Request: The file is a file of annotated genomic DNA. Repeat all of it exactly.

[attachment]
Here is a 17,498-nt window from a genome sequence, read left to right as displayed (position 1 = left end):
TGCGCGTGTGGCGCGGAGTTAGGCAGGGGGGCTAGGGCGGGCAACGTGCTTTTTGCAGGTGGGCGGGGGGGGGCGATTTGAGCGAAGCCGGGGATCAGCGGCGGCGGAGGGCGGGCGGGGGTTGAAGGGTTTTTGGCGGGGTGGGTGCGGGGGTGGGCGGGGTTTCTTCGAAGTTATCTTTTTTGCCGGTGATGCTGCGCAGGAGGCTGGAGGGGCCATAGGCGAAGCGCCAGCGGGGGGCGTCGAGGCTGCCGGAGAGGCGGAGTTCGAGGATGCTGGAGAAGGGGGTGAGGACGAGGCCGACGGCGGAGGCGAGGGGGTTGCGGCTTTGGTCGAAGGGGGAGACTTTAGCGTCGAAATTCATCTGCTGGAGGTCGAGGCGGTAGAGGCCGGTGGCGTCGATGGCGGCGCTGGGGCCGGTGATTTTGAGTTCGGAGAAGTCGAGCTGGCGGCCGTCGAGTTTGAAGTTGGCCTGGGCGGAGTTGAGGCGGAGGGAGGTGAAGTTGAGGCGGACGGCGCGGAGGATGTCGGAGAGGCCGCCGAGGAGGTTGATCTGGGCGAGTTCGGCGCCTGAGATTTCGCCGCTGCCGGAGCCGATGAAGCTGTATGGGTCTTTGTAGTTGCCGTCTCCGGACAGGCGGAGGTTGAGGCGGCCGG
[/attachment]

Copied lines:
Here is a 17,498-nt window from a genome sequence, read left to right as displayed (position 1 = left end):
TGCGCGTGTGGCGCGGAGTTAGGCAGGGGGGCTAGGGCGGGCAACGTGCTTTTTGCAGGTGGGCGGGGGGGGGCGATTTGAGCGAAGCCGGGGATCAGCGGCGGCGGAGGGCGGGCGGGGGTTGAAGGGTTTTTGGCGGGGTGGGTGCGGGGGTGGGCGGGGTTTCTTCGAAGTTATCTTTTTTGCCGGTGATGCTGCGCAGGAGGCTGGAGGGGCCATAGGCGAAGCGCCAGCGGGGGGCGTCGAGGCTGCCGGAGAGGCGGAGTTCGAGGATGCTGGAGAAGGGGGTGAGGACGAGGCCGACGGCGGAGGCGAGGGGGTTGCGGCTTTGGTCGAAGGGGGAGACTTTAGCGTCGAAATTCATCTGCTGGAGGTCGAGGCGGTAGAGGCCGGTGGCGTCGATGGCGGCGCTGGGGCCGGTGATTTTGAGTTCGGAGAAGTCGAGCTGGCGGCCGTCGAGTTTGAAGTTGGCCTGGGCGGAGTTGAGGCGGAGGGAGGTGAAGTTGAGGCGGACGGCGCGGAGGATGTCGGAGAGGCCGCCGAGGAGGTTGATCTGGGCGAGTTCGGCGCCTGAGATTTCGCCGCTGCCGGAGCCGATGAAGCTGTATGGGTCTTTGTAGTTGCCGTCTCCGGACAGGCGGAGGTTGAGGCGGCCGG